Good Tenants - How To Keep Them? | Tenancy Check
The tenant who respects your real estate, repairs any damage they cause, and pays the rent on time is the Holy Grail for landlords. Once secured, the property owner will inevitably ask: Now that I've found good tenants - how to keep them?
To retain a good tenant long term, you must consciously cultivate mutual respect. Even if a property is the tenant's dream rental, they're unlikely to stick around if they feel spied upon or ignored.
Annual maintenance on your property will keep it looking tip top. The better kept it appears, the more likely tenants are to treat it with respect. Don't wait until an issue is brought to your attention to repair it - if you notice it, fix it! Quality white goods and other materials give your tenant something to be proud of. A tenant who likes to show off their property is more likely to stay long term.
In instances when you have multiple tenants in the one property, make sure everyone receives a thorough background check and that you consider how different personalities are likely to gel.
If your tenant has a history of only asking for your assistance on reasonable repairs, make sure you respond in a timely fashion. Emergencies will ideally be resolved within days - depending on the severity of the problem - while non-emergency fixes will ideally be completed within 30 days.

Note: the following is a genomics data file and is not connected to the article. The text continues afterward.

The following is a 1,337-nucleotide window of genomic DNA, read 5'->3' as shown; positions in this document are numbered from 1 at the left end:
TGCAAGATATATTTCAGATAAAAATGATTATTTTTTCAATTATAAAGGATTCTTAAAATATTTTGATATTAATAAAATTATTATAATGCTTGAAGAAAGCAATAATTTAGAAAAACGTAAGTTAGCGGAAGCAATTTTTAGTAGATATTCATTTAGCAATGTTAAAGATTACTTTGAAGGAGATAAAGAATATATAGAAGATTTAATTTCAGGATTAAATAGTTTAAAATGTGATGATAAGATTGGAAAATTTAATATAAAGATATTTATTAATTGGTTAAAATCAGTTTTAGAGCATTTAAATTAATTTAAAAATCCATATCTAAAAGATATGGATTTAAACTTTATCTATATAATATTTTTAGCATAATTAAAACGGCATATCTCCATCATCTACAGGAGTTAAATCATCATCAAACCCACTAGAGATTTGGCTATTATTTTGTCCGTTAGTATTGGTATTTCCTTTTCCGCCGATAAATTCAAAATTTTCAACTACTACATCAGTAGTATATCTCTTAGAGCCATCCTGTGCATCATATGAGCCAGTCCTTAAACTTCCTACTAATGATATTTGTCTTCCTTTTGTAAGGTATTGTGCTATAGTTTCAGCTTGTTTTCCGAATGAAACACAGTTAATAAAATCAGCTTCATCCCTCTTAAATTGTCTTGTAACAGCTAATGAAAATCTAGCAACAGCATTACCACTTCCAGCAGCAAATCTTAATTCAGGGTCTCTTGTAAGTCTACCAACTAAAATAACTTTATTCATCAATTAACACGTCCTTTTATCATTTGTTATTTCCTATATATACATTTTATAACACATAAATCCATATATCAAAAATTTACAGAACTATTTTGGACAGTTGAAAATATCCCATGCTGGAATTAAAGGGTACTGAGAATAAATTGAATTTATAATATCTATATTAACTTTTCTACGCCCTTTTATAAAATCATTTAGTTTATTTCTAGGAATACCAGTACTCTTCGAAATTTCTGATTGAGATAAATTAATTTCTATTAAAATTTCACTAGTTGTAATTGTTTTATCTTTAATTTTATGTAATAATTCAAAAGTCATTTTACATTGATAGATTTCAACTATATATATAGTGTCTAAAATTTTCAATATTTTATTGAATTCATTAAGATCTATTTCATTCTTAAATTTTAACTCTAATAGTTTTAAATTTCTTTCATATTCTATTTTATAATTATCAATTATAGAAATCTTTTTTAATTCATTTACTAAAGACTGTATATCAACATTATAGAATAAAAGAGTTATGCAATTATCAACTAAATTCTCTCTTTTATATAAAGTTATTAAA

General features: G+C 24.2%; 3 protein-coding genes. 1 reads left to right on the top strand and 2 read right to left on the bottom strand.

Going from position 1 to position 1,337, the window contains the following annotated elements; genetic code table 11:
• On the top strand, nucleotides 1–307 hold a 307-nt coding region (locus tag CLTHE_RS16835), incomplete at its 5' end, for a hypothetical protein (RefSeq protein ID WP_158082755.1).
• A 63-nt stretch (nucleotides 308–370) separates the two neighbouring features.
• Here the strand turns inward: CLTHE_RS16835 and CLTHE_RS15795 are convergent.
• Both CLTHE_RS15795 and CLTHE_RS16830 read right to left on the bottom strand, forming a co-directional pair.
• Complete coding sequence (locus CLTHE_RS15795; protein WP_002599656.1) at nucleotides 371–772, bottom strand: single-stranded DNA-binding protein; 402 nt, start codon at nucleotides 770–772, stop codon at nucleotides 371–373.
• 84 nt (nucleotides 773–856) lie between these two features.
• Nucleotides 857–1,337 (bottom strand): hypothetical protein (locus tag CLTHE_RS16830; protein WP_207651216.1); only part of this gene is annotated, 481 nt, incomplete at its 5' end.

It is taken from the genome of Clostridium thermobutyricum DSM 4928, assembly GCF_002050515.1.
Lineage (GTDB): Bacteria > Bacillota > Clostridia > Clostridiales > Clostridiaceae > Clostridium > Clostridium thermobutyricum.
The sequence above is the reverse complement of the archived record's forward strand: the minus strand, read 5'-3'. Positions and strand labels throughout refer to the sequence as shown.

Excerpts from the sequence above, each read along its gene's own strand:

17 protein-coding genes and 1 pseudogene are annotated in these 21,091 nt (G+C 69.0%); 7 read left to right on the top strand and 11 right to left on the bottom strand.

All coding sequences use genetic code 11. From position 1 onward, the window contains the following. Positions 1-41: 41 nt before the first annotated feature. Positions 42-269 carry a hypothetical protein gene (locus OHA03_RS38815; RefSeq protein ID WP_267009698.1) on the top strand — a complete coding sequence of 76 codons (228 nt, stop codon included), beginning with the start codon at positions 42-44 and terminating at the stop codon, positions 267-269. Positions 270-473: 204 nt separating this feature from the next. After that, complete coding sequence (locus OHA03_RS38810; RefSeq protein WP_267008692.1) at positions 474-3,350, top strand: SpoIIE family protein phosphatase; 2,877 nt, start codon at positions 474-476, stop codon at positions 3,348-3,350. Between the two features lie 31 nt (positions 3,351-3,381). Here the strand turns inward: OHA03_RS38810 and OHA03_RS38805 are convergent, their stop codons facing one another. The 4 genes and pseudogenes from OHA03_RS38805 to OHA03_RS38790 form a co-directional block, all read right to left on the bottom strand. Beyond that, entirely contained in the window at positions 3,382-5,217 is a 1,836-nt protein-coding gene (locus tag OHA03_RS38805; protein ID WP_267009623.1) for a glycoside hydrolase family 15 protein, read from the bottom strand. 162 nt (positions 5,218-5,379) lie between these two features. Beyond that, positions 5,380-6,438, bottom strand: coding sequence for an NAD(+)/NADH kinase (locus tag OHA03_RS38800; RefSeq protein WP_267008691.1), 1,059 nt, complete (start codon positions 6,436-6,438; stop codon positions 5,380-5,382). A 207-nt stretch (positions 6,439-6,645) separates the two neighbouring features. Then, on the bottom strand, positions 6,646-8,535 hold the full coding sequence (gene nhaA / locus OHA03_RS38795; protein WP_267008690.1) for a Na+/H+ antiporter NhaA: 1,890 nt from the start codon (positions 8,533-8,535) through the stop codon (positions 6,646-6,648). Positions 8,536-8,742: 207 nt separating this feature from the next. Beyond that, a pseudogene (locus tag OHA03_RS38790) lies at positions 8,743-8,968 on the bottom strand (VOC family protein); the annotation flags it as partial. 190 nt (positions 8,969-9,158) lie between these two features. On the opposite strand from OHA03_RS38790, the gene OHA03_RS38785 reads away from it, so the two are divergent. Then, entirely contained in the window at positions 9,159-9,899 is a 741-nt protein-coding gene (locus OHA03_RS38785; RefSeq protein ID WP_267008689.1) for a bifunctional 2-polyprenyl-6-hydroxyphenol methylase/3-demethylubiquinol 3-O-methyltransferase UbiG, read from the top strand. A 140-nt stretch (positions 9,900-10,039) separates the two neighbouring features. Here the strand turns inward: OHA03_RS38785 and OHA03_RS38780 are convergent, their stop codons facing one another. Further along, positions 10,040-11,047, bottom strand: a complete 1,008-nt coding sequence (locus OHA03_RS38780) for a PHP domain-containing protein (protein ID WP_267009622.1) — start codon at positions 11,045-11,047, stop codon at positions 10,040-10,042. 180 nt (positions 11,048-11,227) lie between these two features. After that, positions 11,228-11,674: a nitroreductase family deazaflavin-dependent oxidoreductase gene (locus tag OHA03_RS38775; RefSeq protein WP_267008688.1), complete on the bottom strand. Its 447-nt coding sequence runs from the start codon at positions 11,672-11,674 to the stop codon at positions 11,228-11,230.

Ensure your tenant receives their lease renewal at least 30 to 60 days before the current lease expires. If they're uncertain of your intentions regarding the property they'll be more inclined to start searching for an alternative.
While it's important to maintain a professional relationship with you tenant, thoughtful gestures like a welcome basket when they first move in and a card at Christmas or birthdays will let good tenants know they're appreciated.
The information contained in TenancyCheck.com.au website is general information only and does not constitute legal, financial or compliance advice. As the laws relating to tenancy agreements may have changed we recommend you check with the relevant State or Territory government department. We also recommend that you obtain your own independent legal advice about matters relating to landlord obligations, tenant rights and any legal disputes you may have with a tenant(s).